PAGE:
Activity: The Botanical Survey
Collecting plant specimens is a key component of any ethnobotanical research project. It provides both a frame of reference for understanding and analyzing indigenous knowledge of plants. Properly collected specimens
are essential for obtaining taxonomic identification. In addition, these specimens provide a permanent record of information that can be reviewed or assessed. Herbarium specimens are the main tools for taxonomic
identification and in most cases determinations are only as good as the specimens on which they are based. Collecting sterile (lacking flowers or fruits), insufficiently annotated, or poor quality specimens is a
waste of time and space any may result in incomplete or unreliable determinations.
The Herbarium Specimen
A good herbarium specimen consists of a dried, pressed section of a plant containing well-preserved vegetative and reproductive (flowers, fruits) structures. Plant specimens are
mounted for permanent storage on sheets of standard bond paper measuring 11 1/2 and 16 1/2 in. In the bottom right hand corner of the sheet there is a label containing information on the plant, a description of its
appearance, and the area where it was collected. A small paper pouch attached to the herbarium sheet is used to keep small pieces of the specimen that might have become dislodged with time as well as extra flowers
or fruits purposely collected. Herbarium sheets may also include photographs of the live plant or its parts, maps of the collection area, and hand-written annotations by taxonomists.
Tools and Equipment;
Pruning Shears Pocket hand lens (10X)
Trowel Masking and Duct Tape
Collection notebook Plastic Waterproof Jars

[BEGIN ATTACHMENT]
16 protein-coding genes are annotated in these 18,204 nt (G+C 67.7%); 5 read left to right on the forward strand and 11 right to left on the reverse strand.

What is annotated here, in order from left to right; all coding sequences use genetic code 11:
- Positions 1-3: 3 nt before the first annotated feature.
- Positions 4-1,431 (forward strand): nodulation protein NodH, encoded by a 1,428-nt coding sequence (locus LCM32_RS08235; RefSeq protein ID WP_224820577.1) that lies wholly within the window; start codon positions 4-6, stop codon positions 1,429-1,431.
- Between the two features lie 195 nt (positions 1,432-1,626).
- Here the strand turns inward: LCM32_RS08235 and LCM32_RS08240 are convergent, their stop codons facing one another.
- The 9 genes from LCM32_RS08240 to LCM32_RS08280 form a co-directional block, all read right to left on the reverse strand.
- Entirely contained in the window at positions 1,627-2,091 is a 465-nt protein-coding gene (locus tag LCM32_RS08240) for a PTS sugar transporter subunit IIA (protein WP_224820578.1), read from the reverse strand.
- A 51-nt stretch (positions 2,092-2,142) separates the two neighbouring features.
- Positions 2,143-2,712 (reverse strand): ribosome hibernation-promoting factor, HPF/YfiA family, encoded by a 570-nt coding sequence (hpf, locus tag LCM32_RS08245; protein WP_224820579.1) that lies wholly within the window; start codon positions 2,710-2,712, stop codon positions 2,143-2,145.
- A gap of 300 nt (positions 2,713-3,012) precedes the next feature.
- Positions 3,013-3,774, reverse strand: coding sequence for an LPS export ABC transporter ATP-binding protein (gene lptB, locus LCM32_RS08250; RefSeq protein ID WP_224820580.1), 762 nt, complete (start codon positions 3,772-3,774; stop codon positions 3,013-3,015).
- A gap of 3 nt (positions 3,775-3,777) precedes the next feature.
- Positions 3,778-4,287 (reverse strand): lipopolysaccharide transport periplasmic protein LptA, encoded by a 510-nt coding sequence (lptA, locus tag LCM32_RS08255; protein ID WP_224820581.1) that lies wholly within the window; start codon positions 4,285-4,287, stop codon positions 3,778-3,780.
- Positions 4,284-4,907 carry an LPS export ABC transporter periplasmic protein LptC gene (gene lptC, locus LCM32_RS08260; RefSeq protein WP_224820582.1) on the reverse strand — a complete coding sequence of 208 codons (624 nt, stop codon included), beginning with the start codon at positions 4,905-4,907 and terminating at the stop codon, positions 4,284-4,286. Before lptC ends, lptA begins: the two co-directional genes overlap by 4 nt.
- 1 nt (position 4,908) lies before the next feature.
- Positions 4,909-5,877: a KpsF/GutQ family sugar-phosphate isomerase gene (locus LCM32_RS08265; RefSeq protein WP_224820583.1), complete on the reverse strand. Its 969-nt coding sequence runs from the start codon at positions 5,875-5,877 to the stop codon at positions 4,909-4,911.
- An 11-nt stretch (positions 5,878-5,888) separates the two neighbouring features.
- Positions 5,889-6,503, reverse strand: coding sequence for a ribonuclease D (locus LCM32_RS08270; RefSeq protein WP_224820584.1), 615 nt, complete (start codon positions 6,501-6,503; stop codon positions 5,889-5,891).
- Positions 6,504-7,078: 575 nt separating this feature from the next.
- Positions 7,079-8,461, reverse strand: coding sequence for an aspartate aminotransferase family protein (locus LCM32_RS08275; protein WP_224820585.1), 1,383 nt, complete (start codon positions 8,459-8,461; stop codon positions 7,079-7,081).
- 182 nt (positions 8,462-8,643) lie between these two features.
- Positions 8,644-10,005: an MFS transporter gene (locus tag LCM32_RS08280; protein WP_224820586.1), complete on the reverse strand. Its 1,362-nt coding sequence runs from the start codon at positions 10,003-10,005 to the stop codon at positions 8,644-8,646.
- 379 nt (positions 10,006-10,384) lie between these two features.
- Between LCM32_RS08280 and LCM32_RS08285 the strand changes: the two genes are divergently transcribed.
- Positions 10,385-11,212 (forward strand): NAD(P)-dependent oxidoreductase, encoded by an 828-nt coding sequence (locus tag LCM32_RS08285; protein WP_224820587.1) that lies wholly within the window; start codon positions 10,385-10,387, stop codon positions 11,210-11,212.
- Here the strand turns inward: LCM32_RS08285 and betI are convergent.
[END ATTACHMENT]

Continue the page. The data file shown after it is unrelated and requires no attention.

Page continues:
Paper tags Measuring tape
Pencil or waterproof pen Camera (optional)
Large, heavy-duty plastic bags
Sealable plastic, cotton and brown paper bags First-aid kit
1. The sample chosen for pressing should be representative of the size, variation and general appearance of the plant or population being studied. Usually three sets are needed. One class
set for reference, one set for the student and one for the library. Whenever possible, the whole plant should be collected and pressed in between the pages of newspaper. Before pressing herbaceous plants, shake the
roots or wash them to remove any mud or sand. Please note that collecting plants in national state parks is illegal, some states have various laws on plant collecting, check with your local authorities.
2. Each specimen should be labeled with masking tape or a paper tag with its respective collection number. All samples of the same collection should be carefully bundled and gently pushed
to the bottom of a collecting bag. Delicate plants or plant parts, as well as loose material should be placed separately in labeled bags. Plants collected in a plastic bag should be pressed as soon as possible.
3. Field notes should include the following information:
Have the students draw the plant as it appears in nature focusing on the above mentioned characteristics.
4. Correctly arranging the specimen in the newspaper is very important; dry specimens are brittle, and their parts cannot be arranged without breaking off. Place the specimen over the
newspaper and cut excess length or fold the stem to insure a portion of the base is intact. Both surfaces of the leaves and reproductive structures should be visible, so at least one leaf and one flower should be
turned over. Some flowers should be pressed open, some closed. If possible, one flower should be dissected to show internal structures.
5. Do not leave any plant part projecting out of the newspaper; these will break off when dry. Parts that may not stay flat can be held in place by strips of newspaper that is taped to
the paper and not the plant.
6. Plants kept too long before drying may mold and the leaves abscise. It is possible to dry small numbers of specimens by leaving them in the sun encased in newspaper, replacing moist
paper with dry ones each day. Placing the specimens underneath books helps to flatten the specimen and speed drying.
7. The finished product will consist of the pressed plant properly mounted (this may be done by gluing the plant directly to the paper with Elmers Glue). It is not necessary to use 111/2
by 161/2 paper, standard 111/2 by 81/2 in. will do just as well. Good quality black and white or color photographs may be included on the same page.
8. The label is placed in the lower right hand corner of the page with the following information:
- The project title
- Genus, species
- Date of collection
9. Placing the mounted specimens inside a plastic sleeve and taped shut may preserve the herbarium. An alternate method may be to use a photo album with magnetic pages.